jellyfish ctenophore
May 23, 2014

New Study On Comb Jellies Could Be A Zoological Game Changer

Brett Smith for - Your Universe Online

A new study from a massive international team of researchers has shown that there is more than one way to “make an animal,” which could completely reshape 200 years of zoological theory.

The study focused on the genomic blueprints for 10 species of comb jellies, or ctenophores, and discovered that the simple animals developed complex organs, neurons, muscles and behaviors independently from sponges, previously thought to be the earliest animal lineage.

“This paper is also distinct from other studies because it, for the first time, unites microchemical and physiological approaches to validate genomic predictions,” said study author Leonid Moroz, a neuroscientist at the University of Florida. “By revealing the unique molecular make-up of major features – the development, immune system, nerves and muscles – I can honestly introduce you to the aliens of the sea.”

“If you met an alien you would assume it is radically different from us,” he added. “There is no need to wait – these aliens are in our backyard.”

According to the study, which was published in the journal Nature, ctenophores developed neural circuits and chemical language that are much different than the rest of the animal kingdom.

“Some ctenophores can regenerate an elementary brain — also known as the aboral organ or gravity sensor — in 3 ½ days,” Moroz said. “In one of my experiments, one lobate ctenophore — Bolinopsis – regenerated its brain four times.”

The team discovered that comb jellies are dissimilar to other animals in their neurogenic, immune and developmental genes. Numerous genes managing neural development in other animals are either missing or not expressed in comb jellies. Ctenophores also do not use serotonin, dopamine, acetylcholine or other neural transmitters that regulate brain activity in other animals. The researchers said they may use an alternative range of peptides and glutamate neural signaling, genetic switches and a diverse range of electrical synapses.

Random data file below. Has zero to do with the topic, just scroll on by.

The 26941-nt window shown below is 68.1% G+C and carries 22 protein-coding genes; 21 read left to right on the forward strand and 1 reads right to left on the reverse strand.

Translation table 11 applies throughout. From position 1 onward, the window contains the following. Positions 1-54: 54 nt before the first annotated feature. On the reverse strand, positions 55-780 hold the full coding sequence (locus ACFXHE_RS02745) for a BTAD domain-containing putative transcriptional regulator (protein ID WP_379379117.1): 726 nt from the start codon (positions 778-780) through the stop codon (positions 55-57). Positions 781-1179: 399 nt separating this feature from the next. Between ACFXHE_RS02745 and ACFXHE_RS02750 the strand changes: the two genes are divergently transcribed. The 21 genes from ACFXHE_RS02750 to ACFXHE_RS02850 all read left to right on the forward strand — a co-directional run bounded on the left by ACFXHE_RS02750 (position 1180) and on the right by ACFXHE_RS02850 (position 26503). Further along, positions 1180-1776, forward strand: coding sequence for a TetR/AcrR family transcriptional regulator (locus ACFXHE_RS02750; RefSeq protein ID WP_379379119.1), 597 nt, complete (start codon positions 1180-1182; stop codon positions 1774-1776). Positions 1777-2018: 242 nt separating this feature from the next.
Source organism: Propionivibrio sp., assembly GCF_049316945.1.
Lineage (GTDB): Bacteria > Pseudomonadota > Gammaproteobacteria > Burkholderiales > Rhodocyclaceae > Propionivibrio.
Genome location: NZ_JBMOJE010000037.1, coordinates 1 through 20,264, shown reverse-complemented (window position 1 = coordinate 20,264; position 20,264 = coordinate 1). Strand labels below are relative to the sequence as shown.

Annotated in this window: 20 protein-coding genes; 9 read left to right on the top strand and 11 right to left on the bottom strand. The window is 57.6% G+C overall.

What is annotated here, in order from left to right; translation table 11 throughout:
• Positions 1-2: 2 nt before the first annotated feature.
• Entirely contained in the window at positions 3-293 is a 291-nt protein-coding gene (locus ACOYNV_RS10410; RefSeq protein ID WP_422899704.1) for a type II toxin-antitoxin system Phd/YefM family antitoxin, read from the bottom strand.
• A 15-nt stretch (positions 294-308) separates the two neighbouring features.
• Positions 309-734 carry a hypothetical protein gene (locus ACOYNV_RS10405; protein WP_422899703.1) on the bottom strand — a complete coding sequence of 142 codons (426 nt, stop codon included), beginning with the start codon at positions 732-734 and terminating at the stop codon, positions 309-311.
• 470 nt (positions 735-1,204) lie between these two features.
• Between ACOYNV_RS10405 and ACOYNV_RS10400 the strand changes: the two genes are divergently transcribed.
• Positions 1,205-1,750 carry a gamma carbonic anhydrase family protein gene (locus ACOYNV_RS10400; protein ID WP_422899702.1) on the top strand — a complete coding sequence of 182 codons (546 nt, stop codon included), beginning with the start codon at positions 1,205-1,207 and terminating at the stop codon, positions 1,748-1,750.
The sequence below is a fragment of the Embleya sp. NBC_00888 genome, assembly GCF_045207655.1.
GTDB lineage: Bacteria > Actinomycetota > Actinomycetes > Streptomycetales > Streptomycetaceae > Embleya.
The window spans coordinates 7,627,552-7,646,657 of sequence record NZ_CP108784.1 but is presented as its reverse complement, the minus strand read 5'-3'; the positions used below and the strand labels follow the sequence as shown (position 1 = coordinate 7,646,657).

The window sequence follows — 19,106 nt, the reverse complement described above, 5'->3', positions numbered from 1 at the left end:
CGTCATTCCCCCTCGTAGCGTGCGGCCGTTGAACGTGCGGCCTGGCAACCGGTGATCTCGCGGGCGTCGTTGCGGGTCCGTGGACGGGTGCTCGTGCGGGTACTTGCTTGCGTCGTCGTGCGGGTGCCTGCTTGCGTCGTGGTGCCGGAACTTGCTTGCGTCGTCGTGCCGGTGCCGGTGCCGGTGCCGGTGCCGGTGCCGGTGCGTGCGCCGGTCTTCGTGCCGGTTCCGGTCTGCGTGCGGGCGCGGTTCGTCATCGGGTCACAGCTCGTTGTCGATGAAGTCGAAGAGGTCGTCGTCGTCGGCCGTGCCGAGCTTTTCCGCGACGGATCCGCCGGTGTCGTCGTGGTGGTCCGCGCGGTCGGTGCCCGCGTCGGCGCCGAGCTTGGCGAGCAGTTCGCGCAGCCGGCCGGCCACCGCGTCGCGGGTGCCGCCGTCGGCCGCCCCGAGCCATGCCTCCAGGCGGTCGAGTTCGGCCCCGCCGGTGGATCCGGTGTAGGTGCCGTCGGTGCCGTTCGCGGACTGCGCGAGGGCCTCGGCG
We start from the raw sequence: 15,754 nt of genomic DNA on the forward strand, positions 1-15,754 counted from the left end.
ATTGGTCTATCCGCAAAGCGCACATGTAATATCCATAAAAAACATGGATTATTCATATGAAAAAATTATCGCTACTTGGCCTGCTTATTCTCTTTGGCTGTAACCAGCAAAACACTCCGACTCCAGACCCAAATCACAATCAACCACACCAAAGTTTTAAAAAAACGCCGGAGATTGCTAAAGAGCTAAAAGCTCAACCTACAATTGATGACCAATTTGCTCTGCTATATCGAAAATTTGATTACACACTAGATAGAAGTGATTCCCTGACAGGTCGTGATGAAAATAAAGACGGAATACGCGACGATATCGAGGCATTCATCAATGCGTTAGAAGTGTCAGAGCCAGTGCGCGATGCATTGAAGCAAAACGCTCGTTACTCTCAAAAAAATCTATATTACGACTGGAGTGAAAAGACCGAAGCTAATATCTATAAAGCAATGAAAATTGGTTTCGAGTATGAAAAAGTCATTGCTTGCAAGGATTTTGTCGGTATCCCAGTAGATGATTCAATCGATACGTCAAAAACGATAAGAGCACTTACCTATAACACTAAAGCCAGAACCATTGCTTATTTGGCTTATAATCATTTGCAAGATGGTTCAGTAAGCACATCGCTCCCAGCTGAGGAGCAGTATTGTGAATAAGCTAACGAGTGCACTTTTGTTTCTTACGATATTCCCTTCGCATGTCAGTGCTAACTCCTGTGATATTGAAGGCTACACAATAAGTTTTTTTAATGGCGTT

This idea of a neural system developing parallel to that of other animals’ turns approved beliefs on their head, Moroz said. The standard idea was that neural intricacy developed in a single clear-cut course: from basic nerve nets up to a human level of complexity.

“Our concept of nature was that there was only one way to make a neural system. We oversimplified evolution,” Moroz said. “There is more than one way to make a brain, a complex neural circuit and behaviors.”

The Florida neuroscientist said the study could lead to new candidates for neurogenic and signaling, and newly recognized receptors could lead to new discoveries in synthetic biology. Currently, most treatments for neurodegenerative diseases are only capable of mitigating damage – not curing the disease itself.

“What if we could not only slow the progression of Parkinson’s or memory loss in aging, but reverse it?” Moroz asked. “Ctenophores show us that there is more than one design for a complex nervous and muscular organization.”

“Nature is much more innovative than we thought,” he added.

Speaking to Nature News – Gert Wörheide, an evolutionary geobiologist at Ludwig Maximilian University in Munich, Germany, said he is skeptical about the study’s conclusion, stating that ctenophores are probably not the closest relatives of the first animals.

“I think the last word is not spoken yet on where the ctenophores go,” Wörheide concluded.